Thursday, 27 August 2009

Of Hares and Quolls and Da Gama, Ceiling Wax and Kings

[Apologies for the lack of posting the last few days. We visited the in-laws, in darkest Tohoku, where internet access is patchy at best.]

I've been reading Pathfinders: A Global History of Exploration by Felipe Fernandez-Arnesto recently. It's an excellent overview of human explorers from prehistoric times to the current day, with the bulk naturally focused on the Iberian voyages of the 15th and 16th centuries, though I confess to a slight irritation at the author. (Fernandez-Arnesto believes that it was the poverty of Western Europe, especially Iberia, which caused the burst in exploration and colonisation - not technological advances - and that this is generally the rule around the world. Fair enough, but it leads him to be overly dismissive of other factors, such as personal bravery - Vasco da Gama for example is portrayed as a fool and an incompetent who could barely tell his arse from his elbow, which simply doesn't square with his achievements. There are also a heck of a lot of unsourced assertions throughout the book; whatever happened to popular history books with actual bibliographies?) You can also quibble about whether mass migrations such as the Polynesian colonisation of the Pacific, however impressive, really qualify as "exploration" in the same sense that Magellan's voyage did.

But anyway, I'm getting off on a tangent. Reading the book has given me an idea: Animal fantasy in the Age of Sail. Think of it. European animals (Rabbits and lynx from Spain and Portugal, Hares and foxes from the British Isles, frogs from France) venturing across the mighty ocean on cogs and caravels, discovering strange foreign lands populated by weird and unimagined beings (quolls, bandicoots and wombats in Australia, dholes and cobras in India, ocelots and caymans in South America) and getting up to all kinds of hijinks.

It surprises me that there isn't a game, much less a series of novels, about this. (There may be and I'm just not aware of it, of course.) It seems so obvious.

Anyway, I'm of the growing opinion that the world needs more Animal Fantasy role playing games, if only to seize the ground back from the furries - who as we all know are the lowest of all the many forms of geek, sitting just below LARPers and people who write stories about Kirk and Spock naked bedtopwrestling.

More thoughts on this tomorrow. By which I mean Animal Fantasy, not Star Trek slash fiction. Just to be clear.


  1. How about minks and badgers for France?

    It's a start.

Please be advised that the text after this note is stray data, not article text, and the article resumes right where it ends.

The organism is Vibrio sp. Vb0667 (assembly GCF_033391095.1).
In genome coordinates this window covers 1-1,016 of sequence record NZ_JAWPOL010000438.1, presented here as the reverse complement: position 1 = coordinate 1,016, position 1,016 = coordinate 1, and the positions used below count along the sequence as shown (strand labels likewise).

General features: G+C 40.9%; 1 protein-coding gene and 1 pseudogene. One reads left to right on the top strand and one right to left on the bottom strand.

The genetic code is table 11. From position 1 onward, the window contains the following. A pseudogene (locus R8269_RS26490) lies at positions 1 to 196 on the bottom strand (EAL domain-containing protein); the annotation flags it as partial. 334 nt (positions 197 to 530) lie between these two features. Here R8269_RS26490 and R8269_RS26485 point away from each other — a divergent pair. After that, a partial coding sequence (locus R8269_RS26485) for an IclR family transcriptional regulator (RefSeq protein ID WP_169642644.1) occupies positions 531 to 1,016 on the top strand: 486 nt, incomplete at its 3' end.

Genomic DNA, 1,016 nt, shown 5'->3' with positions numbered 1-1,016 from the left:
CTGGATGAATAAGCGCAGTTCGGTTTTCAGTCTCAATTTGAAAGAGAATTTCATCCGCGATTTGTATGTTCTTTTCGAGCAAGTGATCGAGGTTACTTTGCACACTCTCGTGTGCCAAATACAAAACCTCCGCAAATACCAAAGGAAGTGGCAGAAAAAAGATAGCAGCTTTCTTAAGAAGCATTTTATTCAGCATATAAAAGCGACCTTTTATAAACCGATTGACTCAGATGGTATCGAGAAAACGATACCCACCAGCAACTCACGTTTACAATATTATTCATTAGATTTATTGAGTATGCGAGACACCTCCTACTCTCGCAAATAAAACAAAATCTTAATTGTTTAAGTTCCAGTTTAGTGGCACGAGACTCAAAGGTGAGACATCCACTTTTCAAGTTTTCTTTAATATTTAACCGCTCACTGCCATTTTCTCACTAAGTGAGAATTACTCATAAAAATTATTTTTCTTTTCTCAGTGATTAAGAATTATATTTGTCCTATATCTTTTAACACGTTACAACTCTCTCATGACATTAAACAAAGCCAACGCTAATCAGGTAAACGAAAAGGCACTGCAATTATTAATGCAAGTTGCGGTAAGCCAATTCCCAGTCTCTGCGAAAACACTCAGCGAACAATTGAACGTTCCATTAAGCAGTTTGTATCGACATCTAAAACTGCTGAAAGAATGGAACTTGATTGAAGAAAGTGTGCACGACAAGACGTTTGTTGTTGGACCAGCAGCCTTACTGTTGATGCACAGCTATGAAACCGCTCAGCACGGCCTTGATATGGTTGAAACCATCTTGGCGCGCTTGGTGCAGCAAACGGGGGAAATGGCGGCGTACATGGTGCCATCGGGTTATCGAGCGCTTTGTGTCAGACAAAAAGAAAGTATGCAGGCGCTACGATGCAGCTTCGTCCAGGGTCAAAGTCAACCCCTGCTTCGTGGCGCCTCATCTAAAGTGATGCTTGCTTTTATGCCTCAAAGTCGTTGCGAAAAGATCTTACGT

2. There's actually a game called Furry Pirates that is pretty close to what you're looking for, if you refluff a bit so it's not anthropomorphic.

    Of course if that bothers you I'm sure there are plenty of other systems that could handle it as well. In fact I recently stumbled on a d20 book (I know you don't care for the d20 System, but I'm sure it'd be easily convertible) focused around presenting character options for Narnia-style sentient animals.

  3. As an addendum to my earlier post, I'm only recommending Furry Pirates because its system is quite good at the whole age-of-sail thing and it's already about halfway to the Animal part. As such I merely suggest it as a starting point for homebrew.

  4. Just as last time this came up, I would direct you to Palladium's Teenage Mutant Ninja Turtles Game and the Palladium medieval system with which it is compatible.

    The TMNT game has a great "mutants down under" supplement (excellent illlustrations) full of Australian mutant animals plus you can (if you choose to dip your toe into such a murky ocean) use any of the Rifts worldbooks (africa, souh america japan, etc). And it's all Palladium, so it's all compatible.

    The nice thing about the TMNT system is you start with a basic animal and spend points to selectively anthropomorphize it (full hands, partial hands, full bipedal, partial bipedal etc.).

  5. jesus i sound like i work for Palladium.

  6. "Darkest Tohoku"... Sounds exotic!

  7. Please do go off target, Noisms. Your tangential discussions are always fascinating reads!

    First, however, I should address the main topic: furry-based RPGS.

    If I remember correctly, Animal Farm and Watership Down utilized anthropomorphic characters in order to deliver subtle political commentary. From what I can tell, however, politics are virtually non-existent within gaming culture. Few demographics remain as apolitical as geeks, for the obvious reason that those afflicted with Aspergers often seem uninterested in the political process.